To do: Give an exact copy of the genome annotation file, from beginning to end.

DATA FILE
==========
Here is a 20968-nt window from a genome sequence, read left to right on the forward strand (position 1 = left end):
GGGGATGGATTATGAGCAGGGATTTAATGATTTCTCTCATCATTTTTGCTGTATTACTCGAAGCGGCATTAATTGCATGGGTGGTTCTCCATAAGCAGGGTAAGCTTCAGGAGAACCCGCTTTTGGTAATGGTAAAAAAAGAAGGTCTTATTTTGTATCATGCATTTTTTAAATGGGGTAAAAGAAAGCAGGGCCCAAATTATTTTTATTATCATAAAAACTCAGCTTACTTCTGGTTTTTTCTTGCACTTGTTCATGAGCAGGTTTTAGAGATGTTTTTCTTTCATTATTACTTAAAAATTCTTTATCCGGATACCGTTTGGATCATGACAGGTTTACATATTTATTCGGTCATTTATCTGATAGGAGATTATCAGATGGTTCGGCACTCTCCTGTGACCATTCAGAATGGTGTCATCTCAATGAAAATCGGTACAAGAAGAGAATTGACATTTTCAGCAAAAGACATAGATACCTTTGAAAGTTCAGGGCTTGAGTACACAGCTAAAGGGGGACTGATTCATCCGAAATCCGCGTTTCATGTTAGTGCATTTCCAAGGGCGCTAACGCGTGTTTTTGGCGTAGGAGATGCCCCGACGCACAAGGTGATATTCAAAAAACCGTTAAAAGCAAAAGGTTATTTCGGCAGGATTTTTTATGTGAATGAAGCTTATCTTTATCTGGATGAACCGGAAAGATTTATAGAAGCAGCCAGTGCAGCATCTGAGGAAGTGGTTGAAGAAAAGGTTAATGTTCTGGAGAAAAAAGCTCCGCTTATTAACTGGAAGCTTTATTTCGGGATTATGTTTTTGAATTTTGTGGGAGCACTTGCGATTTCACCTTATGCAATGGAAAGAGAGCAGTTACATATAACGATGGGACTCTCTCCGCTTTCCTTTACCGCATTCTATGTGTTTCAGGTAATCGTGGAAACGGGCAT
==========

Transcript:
Here is a 20968-nt window from a genome sequence, read left to right on the forward strand (position 1 = left end):
GGGGATGGATTATGAGCAGGGATTTAATGATTTCTCTCATCATTTTTGCTGTATTACTCGAAGCGGCATTAATTGCATGGGTGGTTCTCCATAAGCAGGGTAAGCTTCAGGAGAACCCGCTTTTGGTAATGGTAAAAAAAGAAGGTCTTATTTTGTATCATGCATTTTTTAAATGGGGTAAAAGAAAGCAGGGCCCAAATTATTTTTATTATCATAAAAACTCAGCTTACTTCTGGTTTTTTCTTGCACTTGTTCATGAGCAGGTTTTAGAGATGTTTTTCTTTCATTATTACTTAAAAATTCTTTATCCGGATACCGTTTGGATCATGACAGGTTTACATATTTATTCGGTCATTTATCTGATAGGAGATTATCAGATGGTTCGGCACTCTCCTGTGACCATTCAGAATGGTGTCATCTCAATGAAAATCGGTACAAGAAGAGAATTGACATTTTCAGCAAAAGACATAGATACCTTTGAAAGTTCAGGGCTTGAGTACACAGCTAAAGGGGGACTGATTCATCCGAAATCCGCGTTTCATGTTAGTGCATTTCCAAGGGCGCTAACGCGTGTTTTTGGCGTAGGAGATGCCCCGACGCACAAGGTGATATTCAAAAAACCGTTAAAAGCAAAAGGTTATTTCGGCAGGATTTTTTATGTGAATGAAGCTTATCTTTATCTGGATGAACCGGAAAGATTTATAGAAGCAGCCAGTGCAGCATCTGAGGAAGTGGTTGAAGAAAAGGTTAATGTTCTGGAGAAAAAAGCTCCGCTTATTAACTGGAAGCTTTATTTCGGGATTATGTTTTTGAATTTTGTGGGAGCACTTGCGATTTCACCTTATGCAATGGAAAGAGAGCAGTTACATATAACGATGGGACTCTCTCCGCTTTCCTTTACCGCATTCTATGTGTTTCAGGTAATCGTGGAAACGGGCAT